The International Day of Women and Girls in Science is celebrated each year on 11 February. For me, this is a day to celebrate all of the amazing women in science and science communication who are at the forefront of creating positive change for our planet.
This year the theme is Beyond the Borders: Equality in Science for Society, with a focus on the value of the social aspects and cultural dimensions in science, technology and innovation to enhance sustainable development programs.
I studied environmental science at Griffith University at a time when only a handful of Australian universities were offering this type of degree. I never found the subjects like chemistry and physics easy. My mind always was, and still is, at the intersection where people and the environment meet. The interplay between these two elements which, in many ways, are one in the same. I loved the lectures on the industrial revolution, environmental economics, social policy and development, and education. This was all in my science degree. And it has opened up a world of opportunity for me.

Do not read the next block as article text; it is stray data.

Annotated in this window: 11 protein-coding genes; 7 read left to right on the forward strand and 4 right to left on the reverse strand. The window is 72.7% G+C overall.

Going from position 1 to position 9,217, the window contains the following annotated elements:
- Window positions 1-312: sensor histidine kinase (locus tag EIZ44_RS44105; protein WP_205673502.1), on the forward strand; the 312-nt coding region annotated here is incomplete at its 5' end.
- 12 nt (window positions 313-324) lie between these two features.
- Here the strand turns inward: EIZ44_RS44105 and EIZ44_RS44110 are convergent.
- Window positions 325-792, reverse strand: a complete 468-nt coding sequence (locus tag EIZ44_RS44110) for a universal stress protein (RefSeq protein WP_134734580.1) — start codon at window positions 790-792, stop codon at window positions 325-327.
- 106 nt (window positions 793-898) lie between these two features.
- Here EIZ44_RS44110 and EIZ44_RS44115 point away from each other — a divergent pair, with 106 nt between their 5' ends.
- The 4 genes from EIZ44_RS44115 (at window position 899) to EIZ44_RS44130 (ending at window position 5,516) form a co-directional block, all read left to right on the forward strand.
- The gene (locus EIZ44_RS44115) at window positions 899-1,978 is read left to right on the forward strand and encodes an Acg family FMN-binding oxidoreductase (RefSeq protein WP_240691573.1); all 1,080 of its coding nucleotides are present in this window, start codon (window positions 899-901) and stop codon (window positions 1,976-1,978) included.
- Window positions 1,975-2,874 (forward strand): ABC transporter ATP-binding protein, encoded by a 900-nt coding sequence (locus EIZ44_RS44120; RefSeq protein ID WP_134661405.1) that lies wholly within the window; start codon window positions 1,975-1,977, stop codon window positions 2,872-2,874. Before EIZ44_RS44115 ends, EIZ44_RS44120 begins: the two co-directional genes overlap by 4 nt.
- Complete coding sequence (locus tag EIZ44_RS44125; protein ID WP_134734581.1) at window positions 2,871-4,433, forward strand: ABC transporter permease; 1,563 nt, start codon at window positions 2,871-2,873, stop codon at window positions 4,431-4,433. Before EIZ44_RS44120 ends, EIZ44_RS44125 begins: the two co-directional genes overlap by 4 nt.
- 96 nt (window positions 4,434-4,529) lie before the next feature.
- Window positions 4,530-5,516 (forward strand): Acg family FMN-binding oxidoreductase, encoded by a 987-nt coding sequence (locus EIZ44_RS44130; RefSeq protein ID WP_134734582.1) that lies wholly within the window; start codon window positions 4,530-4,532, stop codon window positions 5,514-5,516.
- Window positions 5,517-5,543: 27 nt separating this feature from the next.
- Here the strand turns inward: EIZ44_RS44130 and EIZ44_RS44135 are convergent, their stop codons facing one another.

Today, I find myself working in the space between science and storytelling. The place where scientists and creatives meet is exciting and it is bold.
I love the challenge of communicating science to inspire people and to educate the next generation. While being in the business of writing about the environment and sustainability can at times be frustrating, for the most part, it is a great privilege.
I know, full well, that I am one of the lucky ones. Globally, a gender gap persists at all levels of science and STEM disciplines all over the world. Even though women have made tremendous progress towards increasing participation in higher education, they are still under-represented in these fields.
Over the past 15 years, the global community has made a lot of effort to inspire and engage women and girls in science. Yet, for many different reasons, women and girls continue to be excluded from participating fully in science.
It’s time to change that.